On Evidence and Luck
By Dr. Chris O’Connor, President & Founder of Think Research, and ICU Physician at Trillium Health Partners
I feel lucky. As a critical care physician, I’ve always had a strange relationship with the concept of “luck.” I’m a scientist. I deal in facts and evidence-based best practices. We have protocols, standards, measurements, timelines, diagnosis, prognosis, you get the picture. We act based on the evidence in front of us and our patients would expect nothing less.
But the night before the Utah Jazz’s Rudy Gobert was confirmed to have COVID-19 — prompting the NBA to suspend its season and setting off the landslide of cancellations and closures that have brought us here — I was on an airplane. Flying home to Toronto from a meeting on a plane with hundreds of other people was the last normal “public outing” for me in a “pre-COVID” world. Reflecting on that now, I feel pretty lucky that my travel didn’t expose me to the virus.
I’ve been painstakingly, exhaustively careful about how I don and doff my personal protective equipment when I’m on-shift in the ICU. But, I’ll be honest: I still feel pretty lucky I haven’t become ill.
And, mindful that it’s Doctor’s Day in Canada today, I also feel extremely lucky, especially in the middle of a pandemic, to have such a rewarding career and such incredible, hard-working colleagues.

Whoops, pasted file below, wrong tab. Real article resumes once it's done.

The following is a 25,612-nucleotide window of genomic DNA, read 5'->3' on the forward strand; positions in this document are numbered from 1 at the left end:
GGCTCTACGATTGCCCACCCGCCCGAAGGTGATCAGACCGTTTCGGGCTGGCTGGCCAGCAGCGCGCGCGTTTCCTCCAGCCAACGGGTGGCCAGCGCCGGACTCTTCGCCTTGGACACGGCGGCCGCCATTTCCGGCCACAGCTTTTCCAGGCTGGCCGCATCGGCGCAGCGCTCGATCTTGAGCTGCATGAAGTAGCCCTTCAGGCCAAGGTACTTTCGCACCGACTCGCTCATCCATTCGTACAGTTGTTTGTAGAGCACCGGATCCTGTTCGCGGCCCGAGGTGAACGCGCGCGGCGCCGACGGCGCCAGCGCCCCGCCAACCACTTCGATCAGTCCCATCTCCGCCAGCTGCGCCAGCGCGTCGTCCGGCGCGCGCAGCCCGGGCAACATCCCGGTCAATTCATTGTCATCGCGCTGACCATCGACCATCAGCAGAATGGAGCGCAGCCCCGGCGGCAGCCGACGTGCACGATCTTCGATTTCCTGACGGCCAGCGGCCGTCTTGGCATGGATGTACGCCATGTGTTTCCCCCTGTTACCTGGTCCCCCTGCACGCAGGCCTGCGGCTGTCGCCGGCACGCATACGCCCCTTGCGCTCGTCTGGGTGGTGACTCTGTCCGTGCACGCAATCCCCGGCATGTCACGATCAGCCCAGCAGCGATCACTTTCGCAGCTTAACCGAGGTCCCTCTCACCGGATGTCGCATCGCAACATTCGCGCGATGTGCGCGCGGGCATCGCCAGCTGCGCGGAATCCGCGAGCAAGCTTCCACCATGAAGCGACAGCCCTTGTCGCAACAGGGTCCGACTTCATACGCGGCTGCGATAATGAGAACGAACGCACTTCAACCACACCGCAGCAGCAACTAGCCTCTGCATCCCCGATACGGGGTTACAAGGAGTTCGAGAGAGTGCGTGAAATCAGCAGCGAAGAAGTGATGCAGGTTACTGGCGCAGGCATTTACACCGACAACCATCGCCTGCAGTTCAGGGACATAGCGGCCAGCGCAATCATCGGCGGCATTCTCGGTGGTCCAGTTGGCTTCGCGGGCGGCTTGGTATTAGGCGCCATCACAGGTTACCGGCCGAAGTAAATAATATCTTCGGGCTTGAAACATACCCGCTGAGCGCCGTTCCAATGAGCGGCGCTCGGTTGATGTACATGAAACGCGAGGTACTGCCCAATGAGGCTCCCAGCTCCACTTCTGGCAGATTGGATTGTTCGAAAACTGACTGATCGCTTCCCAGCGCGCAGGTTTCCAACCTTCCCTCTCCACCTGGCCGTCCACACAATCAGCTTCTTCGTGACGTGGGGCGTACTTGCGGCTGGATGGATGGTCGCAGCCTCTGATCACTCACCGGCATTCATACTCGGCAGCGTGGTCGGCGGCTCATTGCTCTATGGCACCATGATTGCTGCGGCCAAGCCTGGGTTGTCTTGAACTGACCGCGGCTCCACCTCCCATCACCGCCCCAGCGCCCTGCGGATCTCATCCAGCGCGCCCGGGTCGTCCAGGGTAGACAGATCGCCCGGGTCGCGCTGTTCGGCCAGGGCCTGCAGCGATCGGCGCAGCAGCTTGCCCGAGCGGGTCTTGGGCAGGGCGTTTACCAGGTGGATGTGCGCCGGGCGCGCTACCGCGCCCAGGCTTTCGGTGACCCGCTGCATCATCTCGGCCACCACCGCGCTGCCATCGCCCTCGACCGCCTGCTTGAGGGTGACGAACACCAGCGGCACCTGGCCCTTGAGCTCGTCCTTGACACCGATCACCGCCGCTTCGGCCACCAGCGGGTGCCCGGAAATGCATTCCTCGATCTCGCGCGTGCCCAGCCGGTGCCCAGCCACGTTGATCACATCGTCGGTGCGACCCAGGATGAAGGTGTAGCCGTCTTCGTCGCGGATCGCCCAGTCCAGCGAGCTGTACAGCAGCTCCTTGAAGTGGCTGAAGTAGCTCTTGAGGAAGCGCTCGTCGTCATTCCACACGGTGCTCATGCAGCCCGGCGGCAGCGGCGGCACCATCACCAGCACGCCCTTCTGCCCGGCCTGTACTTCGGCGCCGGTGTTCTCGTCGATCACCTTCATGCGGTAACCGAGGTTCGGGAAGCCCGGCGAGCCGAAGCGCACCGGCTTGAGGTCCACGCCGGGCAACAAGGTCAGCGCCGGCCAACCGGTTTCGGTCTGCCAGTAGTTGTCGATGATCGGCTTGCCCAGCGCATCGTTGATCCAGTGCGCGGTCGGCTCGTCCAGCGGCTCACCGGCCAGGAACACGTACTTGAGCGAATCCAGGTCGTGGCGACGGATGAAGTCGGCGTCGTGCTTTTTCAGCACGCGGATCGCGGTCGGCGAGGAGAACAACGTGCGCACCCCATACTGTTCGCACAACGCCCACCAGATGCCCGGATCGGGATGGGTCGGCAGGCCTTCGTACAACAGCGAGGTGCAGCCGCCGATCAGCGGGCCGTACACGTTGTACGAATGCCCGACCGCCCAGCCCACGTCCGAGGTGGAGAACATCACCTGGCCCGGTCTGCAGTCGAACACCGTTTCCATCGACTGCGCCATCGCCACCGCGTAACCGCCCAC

Here’s what I know — our ICUs in Ontario have not been overwhelmed in the way we had feared. Our supply of PPE seems to be improving. We appear to be coming down off a peak of infections that did not approach the worst-case scenario projections for what could have been. It feels way better. That daily gut-punch of fear when I start a shift is slowly beginning to ease.
Other parts of Canada — New Brunswick, Newfoundland and Labrador, Saskatchewan — have gone days without a new COVID case and are now cautiously lifting some of the restrictions in those provinces. These are optimistic signs.
We also know that our long-term care and retirement homes are facing a mountain of difficulty getting this disease under control. My healthcare colleagues are still very much at risk. If we don’t get this right, we could face another wave of illness that nobody wants to see.
We have to listen to the facts and the expertise of our public health physicians. We need to keep following the rules and hope for some more good luck.
I’m sure you’ve seen the videos circulating of healthcare professionals celebrating the extubation of COVID patients in their hospitals. Many of them have been ventilated for weeks and have come very close to dying. Ask those patients and their families how they feel in that moment of their recovery and I bet “lucky” to be alive would come to mind. We feel it too. These moments are enormously rewarding from our perspective. It’s a fantastic feeling, hence the spontaneous outbursts of dancing that you’ve probably seen on the internet (and, admittedly, some of us are terrible dancers).
As a doctor, my comfort zone will always be in the realm of statistics, vitals, dosages, facts and evidence. That’s medicine. But I know for sure that we can’t control everything that happens inside the hospital or outside of it and I’ll always be open to a little bit of (carefully measured) luck.